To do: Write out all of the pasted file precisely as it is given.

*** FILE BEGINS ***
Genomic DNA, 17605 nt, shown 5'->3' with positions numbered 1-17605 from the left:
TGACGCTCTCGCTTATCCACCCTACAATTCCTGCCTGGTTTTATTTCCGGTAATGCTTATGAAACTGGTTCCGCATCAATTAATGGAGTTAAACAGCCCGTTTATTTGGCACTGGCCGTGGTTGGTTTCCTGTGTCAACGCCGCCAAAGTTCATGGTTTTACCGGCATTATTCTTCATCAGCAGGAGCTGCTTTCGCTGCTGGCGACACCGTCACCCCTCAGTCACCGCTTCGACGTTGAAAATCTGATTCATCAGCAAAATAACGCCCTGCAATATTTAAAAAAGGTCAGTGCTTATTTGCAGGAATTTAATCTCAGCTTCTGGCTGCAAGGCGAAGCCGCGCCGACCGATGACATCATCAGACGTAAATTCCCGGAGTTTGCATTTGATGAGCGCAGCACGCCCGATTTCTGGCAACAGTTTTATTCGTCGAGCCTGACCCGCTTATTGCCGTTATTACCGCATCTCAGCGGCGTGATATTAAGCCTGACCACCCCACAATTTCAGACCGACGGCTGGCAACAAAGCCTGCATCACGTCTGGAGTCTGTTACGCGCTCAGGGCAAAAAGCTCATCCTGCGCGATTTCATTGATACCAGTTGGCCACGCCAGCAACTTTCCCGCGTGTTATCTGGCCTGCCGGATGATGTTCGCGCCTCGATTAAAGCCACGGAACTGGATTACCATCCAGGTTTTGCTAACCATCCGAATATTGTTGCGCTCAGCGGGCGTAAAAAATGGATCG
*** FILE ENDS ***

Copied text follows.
Genomic DNA, 17605 nt, shown 5'->3' with positions numbered 1-17605 from the left:
TGACGCTCTCGCTTATCCACCCTACAATTCCTGCCTGGTTTTATTTCCGGTAATGCTTATGAAACTGGTTCCGCATCAATTAATGGAGTTAAACAGCCCGTTTATTTGGCACTGGCCGTGGTTGGTTTCCTGTGTCAACGCCGCCAAAGTTCATGGTTTTACCGGCATTATTCTTCATCAGCAGGAGCTGCTTTCGCTGCTGGCGACACCGTCACCCCTCAGTCACCGCTTCGACGTTGAAAATCTGATTCATCAGCAAAATAACGCCCTGCAATATTTAAAAAAGGTCAGTGCTTATTTGCAGGAATTTAATCTCAGCTTCTGGCTGCAAGGCGAAGCCGCGCCGACCGATGACATCATCAGACGTAAATTCCCGGAGTTTGCATTTGATGAGCGCAGCACGCCCGATTTCTGGCAACAGTTTTATTCGTCGAGCCTGACCCGCTTATTGCCGTTATTACCGCATCTCAGCGGCGTGATATTAAGCCTGACCACCCCACAATTTCAGACCGACGGCTGGCAACAAAGCCTGCATCACGTCTGGAGTCTGTTACGCGCTCAGGGCAAAAAGCTCATCCTGCGCGATTTCATTGATACCAGTTGGCCACGCCAGCAACTTTCCCGCGTGTTATCTGGCCTGCCGGATGATGTTCGCGCCTCGATTAAAGCCACGGAACTGGATTACCATCCAGGTTTTGCTAACCATCCGAATATTGTTGCGCTCAGCGGGCGTAAAAAATGGATCG